Not really surprising, but give A-Rod some credit for trying. Doesn't anyone realize how hard it is to write in cursive these days?
Surely it seemed like a nice old-fashioned touch when the scorned slugger sat down to put pen to paper. You could almost picture him laboring over every paragraph - all five of them - while wadding up draft after draft and tossing them into an overflowing wastebasket.
Unfortunately, Rodriguez forgot to say exactly what he was apologizing for in his missive. Was it his serial steroid use? His years of defrauding fans? The fact he once dated Madonna?
Maybe next time he could try email. Easier to do, and much more room to get all the sordid details out there. Or spend some of the $500 million or so he will earn as a baseball player on a public relations firm that might advise him to finally tell the truth.
Apologies can be a hard thing to do, as evidenced by the difficulty Lance Armstrong has with them. He went on with Oprah to confess that he cheated to win all seven of his Tour de France titles in an appearance that was widely panned as staged and bereft of contrition.
''I will spend the rest of my life trying to earn back trust and apologize to people,'' Armstrong told the talk show host.
But it was Armstrong's girlfriend doing the apologizing a few weeks ago after the cyclist hit some parked cars after a party in Aspen. She initially told police she was driving because Armstrong had been drinking, but in the end it was Armstrong who pleaded guilty to careless driving.
Mike Tyson was still recognized as among the baddest men on the planet when he was forced to apologize for biting Evander Holyfield's ear. Unlike A-Rod, Tyson didn't hand write his apology or even write it at all. A former image maker for President Reagan produced it in a desperate attempt to keep Tyson from being banned from boxing for life.
Tyson promised to seek both religious counseling and sessions with a shrink to deal with his anger issues, though Nevada boxing officials didn't seem terribly impressed.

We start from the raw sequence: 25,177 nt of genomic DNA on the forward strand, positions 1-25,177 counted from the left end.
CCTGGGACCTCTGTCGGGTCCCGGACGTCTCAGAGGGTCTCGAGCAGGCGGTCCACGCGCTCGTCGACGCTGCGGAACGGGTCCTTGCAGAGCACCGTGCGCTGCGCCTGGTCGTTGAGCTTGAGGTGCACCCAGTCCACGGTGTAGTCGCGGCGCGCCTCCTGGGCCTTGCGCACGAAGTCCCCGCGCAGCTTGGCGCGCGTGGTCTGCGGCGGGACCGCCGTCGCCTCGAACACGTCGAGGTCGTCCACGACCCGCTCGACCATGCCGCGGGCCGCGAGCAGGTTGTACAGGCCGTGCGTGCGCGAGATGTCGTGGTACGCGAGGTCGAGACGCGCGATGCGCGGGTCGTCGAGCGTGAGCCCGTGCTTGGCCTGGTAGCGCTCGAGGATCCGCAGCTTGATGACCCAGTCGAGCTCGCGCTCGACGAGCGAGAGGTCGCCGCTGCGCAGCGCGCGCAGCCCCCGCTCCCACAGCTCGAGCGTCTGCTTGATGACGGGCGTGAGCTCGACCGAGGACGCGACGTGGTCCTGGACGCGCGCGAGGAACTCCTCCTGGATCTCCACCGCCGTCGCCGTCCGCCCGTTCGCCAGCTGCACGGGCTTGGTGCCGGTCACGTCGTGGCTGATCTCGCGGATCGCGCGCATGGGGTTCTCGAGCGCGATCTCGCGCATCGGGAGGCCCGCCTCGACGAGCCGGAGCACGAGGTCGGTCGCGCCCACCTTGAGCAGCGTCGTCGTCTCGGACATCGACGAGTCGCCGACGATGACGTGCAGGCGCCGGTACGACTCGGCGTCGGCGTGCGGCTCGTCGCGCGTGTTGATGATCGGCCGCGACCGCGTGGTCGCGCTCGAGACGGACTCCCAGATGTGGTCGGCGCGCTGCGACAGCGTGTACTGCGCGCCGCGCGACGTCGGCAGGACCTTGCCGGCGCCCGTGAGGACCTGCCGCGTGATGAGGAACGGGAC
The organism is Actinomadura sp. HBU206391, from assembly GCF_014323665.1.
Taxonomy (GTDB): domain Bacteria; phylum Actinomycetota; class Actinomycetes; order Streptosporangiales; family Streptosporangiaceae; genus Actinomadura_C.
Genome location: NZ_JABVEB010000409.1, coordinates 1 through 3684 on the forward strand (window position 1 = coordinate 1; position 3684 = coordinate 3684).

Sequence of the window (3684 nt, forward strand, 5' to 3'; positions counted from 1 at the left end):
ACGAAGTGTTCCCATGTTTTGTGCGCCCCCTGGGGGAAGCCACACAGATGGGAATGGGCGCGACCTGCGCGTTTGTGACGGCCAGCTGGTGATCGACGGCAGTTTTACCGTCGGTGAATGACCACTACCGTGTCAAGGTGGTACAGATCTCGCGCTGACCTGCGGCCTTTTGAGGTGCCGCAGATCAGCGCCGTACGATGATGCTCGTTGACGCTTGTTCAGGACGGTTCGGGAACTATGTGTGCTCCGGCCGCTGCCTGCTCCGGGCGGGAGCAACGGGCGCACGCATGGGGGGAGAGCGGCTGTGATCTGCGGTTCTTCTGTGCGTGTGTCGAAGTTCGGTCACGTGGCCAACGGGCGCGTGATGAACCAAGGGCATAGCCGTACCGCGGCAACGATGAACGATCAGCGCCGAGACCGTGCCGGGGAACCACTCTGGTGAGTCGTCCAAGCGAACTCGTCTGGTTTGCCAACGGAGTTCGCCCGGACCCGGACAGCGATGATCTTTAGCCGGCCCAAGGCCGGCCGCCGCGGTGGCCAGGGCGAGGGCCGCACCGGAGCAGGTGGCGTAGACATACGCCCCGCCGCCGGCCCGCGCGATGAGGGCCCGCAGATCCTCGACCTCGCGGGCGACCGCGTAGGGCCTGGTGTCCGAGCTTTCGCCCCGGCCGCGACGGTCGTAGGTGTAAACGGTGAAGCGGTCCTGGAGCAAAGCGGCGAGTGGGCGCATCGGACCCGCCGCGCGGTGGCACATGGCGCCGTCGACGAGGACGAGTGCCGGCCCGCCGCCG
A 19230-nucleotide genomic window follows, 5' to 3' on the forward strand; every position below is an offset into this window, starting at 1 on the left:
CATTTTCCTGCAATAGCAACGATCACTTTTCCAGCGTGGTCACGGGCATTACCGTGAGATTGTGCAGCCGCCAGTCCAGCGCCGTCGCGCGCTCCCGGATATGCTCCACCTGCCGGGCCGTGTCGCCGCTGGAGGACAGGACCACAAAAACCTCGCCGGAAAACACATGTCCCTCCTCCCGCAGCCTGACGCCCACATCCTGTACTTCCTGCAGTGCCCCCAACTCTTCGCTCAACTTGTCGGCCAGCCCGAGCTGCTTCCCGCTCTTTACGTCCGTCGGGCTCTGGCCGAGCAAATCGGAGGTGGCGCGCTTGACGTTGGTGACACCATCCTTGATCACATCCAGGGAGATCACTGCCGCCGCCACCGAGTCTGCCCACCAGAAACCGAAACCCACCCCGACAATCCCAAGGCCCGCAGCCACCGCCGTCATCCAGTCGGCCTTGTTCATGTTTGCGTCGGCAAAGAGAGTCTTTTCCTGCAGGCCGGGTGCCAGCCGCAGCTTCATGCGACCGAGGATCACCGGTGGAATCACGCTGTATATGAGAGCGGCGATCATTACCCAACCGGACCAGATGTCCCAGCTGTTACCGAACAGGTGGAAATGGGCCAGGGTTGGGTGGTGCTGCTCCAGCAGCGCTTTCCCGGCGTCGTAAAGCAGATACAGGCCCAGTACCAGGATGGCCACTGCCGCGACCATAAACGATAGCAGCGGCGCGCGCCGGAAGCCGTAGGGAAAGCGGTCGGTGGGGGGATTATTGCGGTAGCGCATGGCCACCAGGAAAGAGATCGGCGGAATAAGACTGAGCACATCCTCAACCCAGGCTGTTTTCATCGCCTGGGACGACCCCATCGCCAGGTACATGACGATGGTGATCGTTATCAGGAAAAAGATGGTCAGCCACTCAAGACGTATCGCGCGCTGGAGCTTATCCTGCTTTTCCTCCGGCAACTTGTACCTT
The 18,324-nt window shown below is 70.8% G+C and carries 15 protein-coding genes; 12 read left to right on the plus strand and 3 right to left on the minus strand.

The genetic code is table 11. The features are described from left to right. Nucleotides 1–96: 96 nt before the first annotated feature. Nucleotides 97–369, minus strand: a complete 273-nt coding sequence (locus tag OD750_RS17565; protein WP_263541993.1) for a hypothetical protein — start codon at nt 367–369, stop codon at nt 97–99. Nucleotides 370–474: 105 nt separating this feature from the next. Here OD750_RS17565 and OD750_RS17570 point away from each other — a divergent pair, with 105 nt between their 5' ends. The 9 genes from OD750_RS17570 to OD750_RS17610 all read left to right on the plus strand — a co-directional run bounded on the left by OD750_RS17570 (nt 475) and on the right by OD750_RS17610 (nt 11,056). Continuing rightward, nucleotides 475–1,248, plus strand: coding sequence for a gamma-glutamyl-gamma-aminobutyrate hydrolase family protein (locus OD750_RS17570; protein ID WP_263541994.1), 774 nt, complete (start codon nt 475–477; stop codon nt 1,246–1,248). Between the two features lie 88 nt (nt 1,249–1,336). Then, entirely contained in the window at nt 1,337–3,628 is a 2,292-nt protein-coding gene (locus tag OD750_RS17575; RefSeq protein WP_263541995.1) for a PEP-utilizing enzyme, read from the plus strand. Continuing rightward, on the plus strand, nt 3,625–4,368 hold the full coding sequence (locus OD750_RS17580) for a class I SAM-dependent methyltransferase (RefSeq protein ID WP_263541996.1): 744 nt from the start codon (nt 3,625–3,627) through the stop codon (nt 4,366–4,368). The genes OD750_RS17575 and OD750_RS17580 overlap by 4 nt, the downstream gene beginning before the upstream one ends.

''Something bad happened in the ring,'' Nevada Athletic Commission chairman Elias Ghanem said at the time. ''The apology doesn't change what happened in the ring.''
At least Tyson acted quickly. It took Pete Rose 15 years to finally admit he bet on baseball, and only then because he had a book coming out that said just that. Saying he was sorry took years longer, though Rose seems to now be making up for lost time.
As he waits for some indication from new commissioner Rob Manfred on his possible reinstatement to the game, Rose is autographing baseballs in Las Vegas. For $299 you can get a ball with the personal inscription ''I'm sorry I bet on baseball.''
Rodriguez probably won't be reduced to selling apologies on baseballs, if only because he doesn't need the money. By the time he's done playing, he will have made nearly $500 million, even while taking a hit for sitting out last season because of his role in the Biogenesis scandal.
As Rose did with his gambling, though, he scarred the game by using PEDs, then brazenly using them again after begging for fans to judge him on his future actions. He shamed himself and discredited a Yankees organization built over the years with so much pride by great players who came before him.
Five paragraphs that express regret and say he is sorry aren't enough to make up for that. What Rodriguez should have done - and was invited by the Yankees to do - was hold a news conference, and this time honestly answer the questions he lied about the first time around.
Then he should declare he won't accept the $6 million bonus in his contract for hitting the six home runs he needs to catch the great Willie Mays on the career list at 660.
Because just being mentioned in the same conversation with Mays is something Rodriguez should really be apologizing for.
Tim Dahlberg is a national sports columnist for The Associated Press. Write to him at tdahlberg(at)ap.org or http://twitter.com/timdahlberg